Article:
The beginning of September saw the Android Authority team head to Germany for this year’s IFA show in Berlin and straight after that, I took to the skies to fly out to Las Vegas for CTIA 2015. Along with a few meetings to check out some really cool products, the trip was my first experience of Las Vegas, so what were my highlights of CTIA? Let’s take a look.
CTIA as a show has been reducing in size over the past few events but with an attendance of 35,000-45,000 people, it’s still quite a large show. Over the past few editions, it’s seen a shift towards a more business- and distributor-focused show meaning the event holds relatively little in the way of consumer products.
That being said, there were quite a few products we got our hands on, and one of these was the Nextbit. We’ve already covered the cloud-first Nextbit in our full hands-on but to quickly recap, this is a phone that’s generated over $1 million in backing on Kickstarter.
Led by a team that includes Tom Moss – one of the former heads of the original Android team at Google – and Scott Croyle – the former design chief behind the iconic HTC One M7 – the Nextbit Robin has the pedigree to make a difference in the market. The Robin is the company’s first smartphone and certainly has a rather unique cloud-focused proposition that’s different to anything else on the market. For a full look, head over to our Nextbit Robin hands on.
From one phone to another and the BLU Pure XL is definitely a device that stands out from the crowd. I’ve already published my first thoughts on the device but to quickly recap, it is BLU’s best smartphone-to-date and the American manufacturer has certainly packed a lot of punch inside a smartphone that costs just $350 unlocked.
The specs list is vast and includes a 6.0-inch Quad HD Super AMOLED display (which is fantastic), a MediaTek Helio X10 processor, 64GB internal storage, a fingerprint sensor, 3GB RAM and a 24MP rear camera. It offers exceptional value for money and while it’s going up against some incredible competition in the $350 bracket, we wouldn’t write this smartphone off. Head over to our first impressions posts for a closer look at BLU’s new device.
While at BLU’s booth, we also got to check out another really interesting BLU smartphone: the Vivo Air LTE, which is the world’s thinnest smartphone. At a cost of $199, it has a decent specs list and it’s more sturdy than it looks. For more info, head over to our impressions post. We’ve got reviews of both of BLU’s devices coming in the next few weeks so stay tuned!
From phones to drones, and a key focus at CTIA was the future bots of the sky. Although there was an entire satellite event dedicated to these winged bots, there were a few on display on the main show floor and the DJI Phantom definitely caught my eye.
It was announced earlier this year and has a range of features, including easy to use controls and a companion app for iOS and Android. The companion app itself is great as it adds further controls to the drone and once you’ve docked your smartphone into the controller, the app also displays a first person POV feed direct from the 12MP camera, which offers 4K video recording.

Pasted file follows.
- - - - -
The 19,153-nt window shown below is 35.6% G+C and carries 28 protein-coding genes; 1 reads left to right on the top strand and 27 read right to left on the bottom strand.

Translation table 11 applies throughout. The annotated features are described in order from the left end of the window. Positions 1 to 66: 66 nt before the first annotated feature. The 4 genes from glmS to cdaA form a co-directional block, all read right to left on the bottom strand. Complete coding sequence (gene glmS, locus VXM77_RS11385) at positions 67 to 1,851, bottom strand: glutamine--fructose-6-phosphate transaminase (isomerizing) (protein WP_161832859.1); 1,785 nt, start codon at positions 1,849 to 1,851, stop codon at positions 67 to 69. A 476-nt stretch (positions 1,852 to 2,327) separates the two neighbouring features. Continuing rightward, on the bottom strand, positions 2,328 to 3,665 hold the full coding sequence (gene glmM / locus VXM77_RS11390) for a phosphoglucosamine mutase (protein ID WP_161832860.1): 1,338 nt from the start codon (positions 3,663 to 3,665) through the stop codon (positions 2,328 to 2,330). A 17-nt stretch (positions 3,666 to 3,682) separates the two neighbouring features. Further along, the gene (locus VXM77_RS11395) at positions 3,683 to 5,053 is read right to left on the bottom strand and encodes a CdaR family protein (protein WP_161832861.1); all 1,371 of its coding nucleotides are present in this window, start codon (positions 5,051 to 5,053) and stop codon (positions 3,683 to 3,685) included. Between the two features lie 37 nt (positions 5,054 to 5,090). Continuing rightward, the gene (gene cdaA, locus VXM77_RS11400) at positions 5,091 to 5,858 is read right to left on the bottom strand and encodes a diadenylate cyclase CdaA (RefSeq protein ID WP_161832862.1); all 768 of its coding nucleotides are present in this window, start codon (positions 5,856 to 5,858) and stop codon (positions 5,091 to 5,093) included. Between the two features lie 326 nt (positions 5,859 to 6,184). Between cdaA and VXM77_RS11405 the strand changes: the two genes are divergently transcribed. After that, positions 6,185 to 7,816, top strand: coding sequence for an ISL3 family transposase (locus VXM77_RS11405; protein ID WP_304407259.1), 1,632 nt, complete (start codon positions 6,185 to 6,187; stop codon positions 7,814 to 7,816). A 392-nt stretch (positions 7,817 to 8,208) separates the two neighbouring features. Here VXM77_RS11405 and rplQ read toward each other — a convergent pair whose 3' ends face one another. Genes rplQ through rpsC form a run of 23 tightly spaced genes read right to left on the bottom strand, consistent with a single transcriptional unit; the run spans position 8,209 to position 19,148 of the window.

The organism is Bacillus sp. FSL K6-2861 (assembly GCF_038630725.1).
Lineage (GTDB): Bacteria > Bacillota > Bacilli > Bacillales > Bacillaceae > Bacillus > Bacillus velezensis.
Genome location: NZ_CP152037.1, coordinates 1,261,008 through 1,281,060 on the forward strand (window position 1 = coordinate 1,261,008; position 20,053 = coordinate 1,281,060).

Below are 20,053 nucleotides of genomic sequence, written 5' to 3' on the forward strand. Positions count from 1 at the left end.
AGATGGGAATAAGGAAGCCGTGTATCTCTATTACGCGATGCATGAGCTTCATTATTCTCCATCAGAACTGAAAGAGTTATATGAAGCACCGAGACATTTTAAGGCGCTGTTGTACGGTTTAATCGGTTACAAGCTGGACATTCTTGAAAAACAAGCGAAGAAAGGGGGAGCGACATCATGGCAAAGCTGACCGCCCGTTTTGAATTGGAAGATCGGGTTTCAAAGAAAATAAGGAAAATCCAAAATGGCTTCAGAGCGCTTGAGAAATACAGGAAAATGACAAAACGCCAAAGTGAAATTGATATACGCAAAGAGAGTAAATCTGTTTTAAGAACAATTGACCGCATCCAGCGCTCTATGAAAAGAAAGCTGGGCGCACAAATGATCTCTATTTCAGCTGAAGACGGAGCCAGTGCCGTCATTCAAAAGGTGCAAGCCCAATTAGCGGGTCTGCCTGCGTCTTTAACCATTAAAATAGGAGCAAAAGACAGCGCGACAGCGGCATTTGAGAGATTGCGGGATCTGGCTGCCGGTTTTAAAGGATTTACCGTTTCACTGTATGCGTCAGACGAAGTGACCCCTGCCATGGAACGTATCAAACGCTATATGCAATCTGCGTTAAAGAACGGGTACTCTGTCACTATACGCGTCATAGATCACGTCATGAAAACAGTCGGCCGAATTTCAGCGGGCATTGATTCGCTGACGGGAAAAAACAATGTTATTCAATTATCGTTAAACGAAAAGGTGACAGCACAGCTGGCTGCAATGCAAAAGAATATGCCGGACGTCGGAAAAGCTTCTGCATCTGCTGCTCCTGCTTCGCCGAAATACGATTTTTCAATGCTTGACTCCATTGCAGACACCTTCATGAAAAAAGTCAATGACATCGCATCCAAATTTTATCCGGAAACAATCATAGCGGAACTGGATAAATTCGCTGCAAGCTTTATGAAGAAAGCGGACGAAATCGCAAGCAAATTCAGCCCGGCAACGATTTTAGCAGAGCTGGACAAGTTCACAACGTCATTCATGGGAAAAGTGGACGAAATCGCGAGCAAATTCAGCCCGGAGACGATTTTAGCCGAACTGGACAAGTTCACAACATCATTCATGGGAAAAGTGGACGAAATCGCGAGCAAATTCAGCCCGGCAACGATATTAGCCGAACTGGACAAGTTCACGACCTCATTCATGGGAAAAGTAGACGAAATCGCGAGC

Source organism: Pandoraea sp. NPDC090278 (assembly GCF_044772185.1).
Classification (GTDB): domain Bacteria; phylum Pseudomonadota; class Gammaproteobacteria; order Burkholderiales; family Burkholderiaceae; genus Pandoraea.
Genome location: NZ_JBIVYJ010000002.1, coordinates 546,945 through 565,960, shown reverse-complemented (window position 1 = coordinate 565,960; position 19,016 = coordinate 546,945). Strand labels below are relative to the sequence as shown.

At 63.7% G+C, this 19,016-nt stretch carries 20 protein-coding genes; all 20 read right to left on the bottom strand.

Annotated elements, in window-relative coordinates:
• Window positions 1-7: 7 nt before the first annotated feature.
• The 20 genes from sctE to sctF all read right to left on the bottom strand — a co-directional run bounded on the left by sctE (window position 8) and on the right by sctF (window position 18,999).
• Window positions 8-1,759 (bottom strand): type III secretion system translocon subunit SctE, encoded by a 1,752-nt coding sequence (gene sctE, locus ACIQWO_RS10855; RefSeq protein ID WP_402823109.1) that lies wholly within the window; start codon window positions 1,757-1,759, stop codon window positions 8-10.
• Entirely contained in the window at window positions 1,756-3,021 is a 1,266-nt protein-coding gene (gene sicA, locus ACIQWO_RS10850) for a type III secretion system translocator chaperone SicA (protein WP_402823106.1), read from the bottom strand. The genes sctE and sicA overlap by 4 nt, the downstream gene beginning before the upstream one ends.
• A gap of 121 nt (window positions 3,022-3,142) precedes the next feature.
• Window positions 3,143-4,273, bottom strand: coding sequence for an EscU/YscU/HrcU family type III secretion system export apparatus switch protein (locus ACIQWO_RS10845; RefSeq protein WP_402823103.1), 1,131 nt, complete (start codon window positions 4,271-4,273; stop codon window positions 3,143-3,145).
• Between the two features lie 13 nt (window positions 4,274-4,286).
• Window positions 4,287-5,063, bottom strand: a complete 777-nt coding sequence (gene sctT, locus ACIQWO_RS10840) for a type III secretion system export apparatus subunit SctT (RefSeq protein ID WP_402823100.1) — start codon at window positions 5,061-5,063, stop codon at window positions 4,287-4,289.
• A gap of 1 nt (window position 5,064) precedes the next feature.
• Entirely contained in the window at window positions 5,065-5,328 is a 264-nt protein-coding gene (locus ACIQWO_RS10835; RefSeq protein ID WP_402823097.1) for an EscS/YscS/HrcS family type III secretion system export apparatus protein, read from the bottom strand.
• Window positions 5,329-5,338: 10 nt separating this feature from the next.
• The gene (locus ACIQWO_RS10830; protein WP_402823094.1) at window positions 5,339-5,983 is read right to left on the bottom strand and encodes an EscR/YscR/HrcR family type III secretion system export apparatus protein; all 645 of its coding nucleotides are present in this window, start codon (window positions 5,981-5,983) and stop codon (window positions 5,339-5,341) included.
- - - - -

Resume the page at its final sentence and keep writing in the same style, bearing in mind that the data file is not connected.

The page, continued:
At a cost of $700 to $1200, the Phantom is certainly not the cheapest drone on the market but it certainly looks the part, has great handling and seems well built. If I was going to buy a drone, the DJI Phantom would probably get my money (although I’ve not spent time with any of its competitors).
Now to one of the coolest products I came across at CTIA: the connected wheelchair. Developed by the AT&T Foundry in partnership with Permobil (the world’s leading wheelchair maker), the connected wheelchair has a range of sensors that measure everything from seat position and padding to movement and mobility.
The wheelchair comes equipped with a SIM card and uses AT&T Foundry’s IoT technology to display information in an easy-to-use dashboard. The network says that the dashboard can display information for a single wheelchair or all the wheelchairs in a fleet and can segregate data on a need-to-know basis.
As an example, dealers and maintenance companies can access information like wheelchair battery and repair status (but not patient data), while physicians can access patient data such as amount of movement, seat position (great for diagnosing back pains or ulcers) and padding amount. For physicians, the wheelchair can also send notifications when the user stops moving (e.g. when the wheelchair has run out of battery) and if it topples over, which makes providing care a lot easier.AT&T are also planning to develop a series of wheelchair-focused maps, which – using crowd-sourced data and the company’s own data collection efforts – will mean that users can plot a wheelchair-safe route whenever they want to go somewhere. The long term goal is that the majority of wheelchair users will be using one of these and having seen this in action, I can say that, if I needed a wheelchair, this is definitely one I’d like to have.
So there you have it, a short recap of a few cool products we came across at CTIA 2015 in Las Vegas. The event was certainly interesting but unlike other shows we normally cover, it was less consumer-focused and more designed for businesses and distributors. What did you think of CTIA and the few products we found?